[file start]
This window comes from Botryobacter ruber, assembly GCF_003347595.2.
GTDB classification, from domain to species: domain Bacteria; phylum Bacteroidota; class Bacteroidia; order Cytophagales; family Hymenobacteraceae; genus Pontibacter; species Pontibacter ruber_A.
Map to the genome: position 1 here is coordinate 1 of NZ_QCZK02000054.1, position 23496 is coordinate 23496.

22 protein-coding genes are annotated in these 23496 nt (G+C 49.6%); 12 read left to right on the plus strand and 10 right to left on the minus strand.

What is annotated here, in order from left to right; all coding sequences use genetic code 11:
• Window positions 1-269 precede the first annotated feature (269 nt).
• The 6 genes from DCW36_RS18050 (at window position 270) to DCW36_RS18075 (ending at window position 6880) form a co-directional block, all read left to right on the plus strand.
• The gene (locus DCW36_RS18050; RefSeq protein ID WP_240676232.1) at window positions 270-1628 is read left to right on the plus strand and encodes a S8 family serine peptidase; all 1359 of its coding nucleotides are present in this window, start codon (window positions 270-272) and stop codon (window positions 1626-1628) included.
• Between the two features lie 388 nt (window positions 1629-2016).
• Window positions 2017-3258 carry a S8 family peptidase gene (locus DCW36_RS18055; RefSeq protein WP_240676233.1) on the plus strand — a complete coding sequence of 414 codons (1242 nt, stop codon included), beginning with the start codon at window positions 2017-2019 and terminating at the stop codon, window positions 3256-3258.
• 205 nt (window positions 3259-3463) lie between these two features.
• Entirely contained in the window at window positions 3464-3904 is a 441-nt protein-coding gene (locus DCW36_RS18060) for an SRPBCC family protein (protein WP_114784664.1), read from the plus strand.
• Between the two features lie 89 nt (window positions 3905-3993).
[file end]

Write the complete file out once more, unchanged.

This window comes from Botryobacter ruber, assembly GCF_003347595.2.
GTDB classification, from domain to species: domain Bacteria; phylum Bacteroidota; class Bacteroidia; order Cytophagales; family Hymenobacteraceae; genus Pontibacter; species Pontibacter ruber_A.
Map to the genome: position 1 here is coordinate 1 of NZ_QCZK02000054.1, position 23496 is coordinate 23496.

22 protein-coding genes are annotated in these 23496 nt (G+C 49.6%); 12 read left to right on the plus strand and 10 right to left on the minus strand.

What is annotated here, in order from left to right; all coding sequences use genetic code 11:
• Window positions 1-269 precede the first annotated feature (269 nt).
• The 6 genes from DCW36_RS18050 (at window position 270) to DCW36_RS18075 (ending at window position 6880) form a co-directional block, all read left to right on the plus strand.
• The gene (locus DCW36_RS18050; RefSeq protein ID WP_240676232.1) at window positions 270-1628 is read left to right on the plus strand and encodes a S8 family serine peptidase; all 1359 of its coding nucleotides are present in this window, start codon (window positions 270-272) and stop codon (window positions 1626-1628) included.
• Between the two features lie 388 nt (window positions 1629-2016).
• Window positions 2017-3258 carry a S8 family peptidase gene (locus DCW36_RS18055; RefSeq protein WP_240676233.1) on the plus strand — a complete coding sequence of 414 codons (1242 nt, stop codon included), beginning with the start codon at window positions 2017-2019 and terminating at the stop codon, window positions 3256-3258.
• 205 nt (window positions 3259-3463) lie between these two features.
• Entirely contained in the window at window positions 3464-3904 is a 441-nt protein-coding gene (locus DCW36_RS18060) for an SRPBCC family protein (protein WP_114784664.1), read from the plus strand.
• Between the two features lie 89 nt (window positions 3905-3993).